augury doggerel

Tuesday, April 27, 2004

Break, Fast

Cats on the kitchen table. Two flying cats. Mayonnaise squeeze bottle farty noise splats. Tea, coffee, fruit juice, food on the mats. Phone, money, keys, door. Outrun the rats.

Sunday, April 25, 2004


If I had a camera I could take pictures of things disappearing. Just a walk from here, two houses more are ready for the wrecker. And just past them, where a cluster of little shops was facetiously called Manhattan, the place could now be a piece of Manhattan itself. Four levels of glass and tile and fountain are connected by crawling metal stairs. Here are the finest in petulant shop clerks and mannequin nipples. Under it all, a parking garage.

Today I cut through the place (they shop on Sundays now, the pope be damned) and loiter near a shiny railing on the upper floor. Below in the atrium, a three-piece wedding-class band plays rock and country (but not this country) from sheet music. Their gray hair hangs over their collars and their untucked shirts hang over their bellies. The one with a Telecaster copy and the rolling local r sings, "You gonna SHAKE! RRrrat-Tell! ahnd Rrrroll! You gonna SHAKE! RRrrat-Tell! ahnd Rrrroll!"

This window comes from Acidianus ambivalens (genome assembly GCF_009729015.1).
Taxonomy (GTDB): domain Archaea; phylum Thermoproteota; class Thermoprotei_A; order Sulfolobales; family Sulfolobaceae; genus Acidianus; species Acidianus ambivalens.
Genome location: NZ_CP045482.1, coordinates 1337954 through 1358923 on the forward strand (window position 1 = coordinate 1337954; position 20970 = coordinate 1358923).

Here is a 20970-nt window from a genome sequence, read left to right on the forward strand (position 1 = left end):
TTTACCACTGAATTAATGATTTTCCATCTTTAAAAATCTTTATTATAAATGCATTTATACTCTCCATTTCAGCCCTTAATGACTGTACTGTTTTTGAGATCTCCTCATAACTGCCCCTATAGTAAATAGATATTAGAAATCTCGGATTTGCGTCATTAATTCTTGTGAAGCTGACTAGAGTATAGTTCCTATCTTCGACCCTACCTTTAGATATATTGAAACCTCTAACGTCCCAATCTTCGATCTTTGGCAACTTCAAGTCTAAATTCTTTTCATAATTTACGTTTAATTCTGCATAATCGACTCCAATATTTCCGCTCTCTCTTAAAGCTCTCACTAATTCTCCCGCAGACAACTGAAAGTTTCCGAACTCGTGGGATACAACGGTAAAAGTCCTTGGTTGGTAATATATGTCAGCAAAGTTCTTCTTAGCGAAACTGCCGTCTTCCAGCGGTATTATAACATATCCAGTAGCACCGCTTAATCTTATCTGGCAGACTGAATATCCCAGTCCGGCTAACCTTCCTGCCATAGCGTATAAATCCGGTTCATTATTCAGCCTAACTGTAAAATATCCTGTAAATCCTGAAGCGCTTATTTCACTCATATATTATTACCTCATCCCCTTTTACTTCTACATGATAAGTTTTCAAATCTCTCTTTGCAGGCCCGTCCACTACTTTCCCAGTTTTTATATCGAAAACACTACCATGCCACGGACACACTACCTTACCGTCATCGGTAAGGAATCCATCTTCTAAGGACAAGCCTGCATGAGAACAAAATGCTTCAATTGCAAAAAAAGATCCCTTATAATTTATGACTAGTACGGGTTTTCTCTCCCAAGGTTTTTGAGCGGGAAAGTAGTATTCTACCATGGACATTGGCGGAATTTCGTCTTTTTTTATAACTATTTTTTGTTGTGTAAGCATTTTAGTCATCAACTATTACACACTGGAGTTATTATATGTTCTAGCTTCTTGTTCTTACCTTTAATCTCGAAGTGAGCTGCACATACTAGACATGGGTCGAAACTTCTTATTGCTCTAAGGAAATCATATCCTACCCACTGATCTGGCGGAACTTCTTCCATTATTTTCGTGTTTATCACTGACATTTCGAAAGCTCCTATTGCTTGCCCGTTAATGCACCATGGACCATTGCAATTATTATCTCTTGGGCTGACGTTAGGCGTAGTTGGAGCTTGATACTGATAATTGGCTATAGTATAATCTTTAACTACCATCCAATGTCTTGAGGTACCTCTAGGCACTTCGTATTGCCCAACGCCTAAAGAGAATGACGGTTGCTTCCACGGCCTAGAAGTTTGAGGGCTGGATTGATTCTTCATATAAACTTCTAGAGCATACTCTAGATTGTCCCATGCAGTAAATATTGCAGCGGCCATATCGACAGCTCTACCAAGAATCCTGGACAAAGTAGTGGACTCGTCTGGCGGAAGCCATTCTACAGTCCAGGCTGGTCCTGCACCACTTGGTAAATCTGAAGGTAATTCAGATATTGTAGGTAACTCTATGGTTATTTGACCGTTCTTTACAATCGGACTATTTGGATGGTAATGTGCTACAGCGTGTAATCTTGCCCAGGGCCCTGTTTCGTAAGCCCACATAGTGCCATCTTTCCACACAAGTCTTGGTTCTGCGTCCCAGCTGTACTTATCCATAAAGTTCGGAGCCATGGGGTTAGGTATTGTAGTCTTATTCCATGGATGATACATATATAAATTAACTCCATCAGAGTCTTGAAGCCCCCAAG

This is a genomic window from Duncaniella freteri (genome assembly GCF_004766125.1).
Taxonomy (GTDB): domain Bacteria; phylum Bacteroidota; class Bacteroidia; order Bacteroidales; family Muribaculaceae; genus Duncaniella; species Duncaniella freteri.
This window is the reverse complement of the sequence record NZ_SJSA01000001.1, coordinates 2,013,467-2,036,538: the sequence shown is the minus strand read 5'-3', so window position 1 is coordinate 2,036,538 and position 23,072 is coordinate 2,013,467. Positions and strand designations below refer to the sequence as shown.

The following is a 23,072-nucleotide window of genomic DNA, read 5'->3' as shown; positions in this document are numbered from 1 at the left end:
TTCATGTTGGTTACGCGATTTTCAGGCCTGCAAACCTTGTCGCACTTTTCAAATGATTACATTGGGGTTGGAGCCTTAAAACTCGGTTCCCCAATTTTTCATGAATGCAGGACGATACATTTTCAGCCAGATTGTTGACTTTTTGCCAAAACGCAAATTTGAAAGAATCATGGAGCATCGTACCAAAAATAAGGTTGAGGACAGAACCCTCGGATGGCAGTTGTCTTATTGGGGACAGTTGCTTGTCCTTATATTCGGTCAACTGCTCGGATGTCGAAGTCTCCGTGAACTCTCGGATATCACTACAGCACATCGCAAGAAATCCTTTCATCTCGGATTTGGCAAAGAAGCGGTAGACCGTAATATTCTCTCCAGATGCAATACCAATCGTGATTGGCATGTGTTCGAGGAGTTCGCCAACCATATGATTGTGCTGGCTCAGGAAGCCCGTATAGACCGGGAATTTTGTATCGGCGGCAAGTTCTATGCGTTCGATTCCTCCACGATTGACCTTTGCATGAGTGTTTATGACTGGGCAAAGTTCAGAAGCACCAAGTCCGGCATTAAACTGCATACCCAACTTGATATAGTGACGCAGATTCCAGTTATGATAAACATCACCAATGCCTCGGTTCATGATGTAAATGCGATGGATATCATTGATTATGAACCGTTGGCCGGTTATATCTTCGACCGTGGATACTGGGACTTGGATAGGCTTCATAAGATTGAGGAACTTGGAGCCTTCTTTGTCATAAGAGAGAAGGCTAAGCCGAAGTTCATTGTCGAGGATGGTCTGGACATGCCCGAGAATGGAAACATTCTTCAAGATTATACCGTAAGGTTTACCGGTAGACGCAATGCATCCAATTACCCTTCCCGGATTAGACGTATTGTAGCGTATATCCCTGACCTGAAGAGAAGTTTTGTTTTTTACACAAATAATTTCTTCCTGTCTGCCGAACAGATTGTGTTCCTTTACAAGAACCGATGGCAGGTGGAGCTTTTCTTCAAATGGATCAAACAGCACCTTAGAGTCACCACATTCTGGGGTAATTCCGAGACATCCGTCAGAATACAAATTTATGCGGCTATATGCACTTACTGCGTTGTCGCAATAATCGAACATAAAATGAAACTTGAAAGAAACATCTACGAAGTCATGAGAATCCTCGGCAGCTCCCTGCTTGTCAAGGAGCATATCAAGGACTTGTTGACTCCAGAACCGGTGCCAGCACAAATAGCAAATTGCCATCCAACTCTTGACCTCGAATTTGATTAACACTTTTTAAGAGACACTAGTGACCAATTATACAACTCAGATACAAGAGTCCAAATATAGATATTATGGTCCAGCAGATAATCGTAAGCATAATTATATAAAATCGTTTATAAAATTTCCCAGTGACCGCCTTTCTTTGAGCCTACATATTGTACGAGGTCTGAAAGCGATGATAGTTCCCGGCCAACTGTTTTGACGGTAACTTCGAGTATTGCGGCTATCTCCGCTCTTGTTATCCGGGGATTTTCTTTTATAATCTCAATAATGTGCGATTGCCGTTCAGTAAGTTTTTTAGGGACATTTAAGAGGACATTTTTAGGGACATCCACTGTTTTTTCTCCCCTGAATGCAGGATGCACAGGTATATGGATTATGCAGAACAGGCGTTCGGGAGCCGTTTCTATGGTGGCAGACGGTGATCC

Saturday, April 24, 2004


This damp afternoon we play school for three hours. I am taught the English words for weather, practice my multiplication and division, write (and sing a thousand times through a white toy seal) a song about excuses for getting out of school, and fumble the samba and rumba.

At my turn to teach, she owns a restaurant and must write a menu of monkey brains and bat's blood and snake tails and crunchy parrot beaks. Then mama announces her real lunch, a hot bowl of turkey neck soup.

Sunday, April 18, 2004


All afternoon I'm alone at the zoo.

I lean on the railing and the seals lie on the concrete. People stop and say "Seals!" and wait. After balls are not balanced and horns are not honked, they walk down to the monkeys. More people come and say "Seals!" and wait a minute and walk down to the monkeys. After I memorize the four seals, I straighten up and leave for the wolves with the long legs and pungent smell. Someone behind me says, "He's moving!"

I convince myself a hippopotamus is watching me. I blink. It blinks. I blink. It blinks. I don't blink for as long as I can stare into hippopotamus eyes without my eyes falling out of their sockets and the hippopotamus looks back. Then I blink. It blinks. I blink. It blinks. Before I start talking to the hippopotamus, who is pinkish and possibly fine to rest my head on and listen to gurgle, I read a sign with a hippo silhouette that says "Very Dangerous Animal!" and a sign with a human skull that says "Danger! High Voltage!" and a sign with a fork that says "Snack Bar."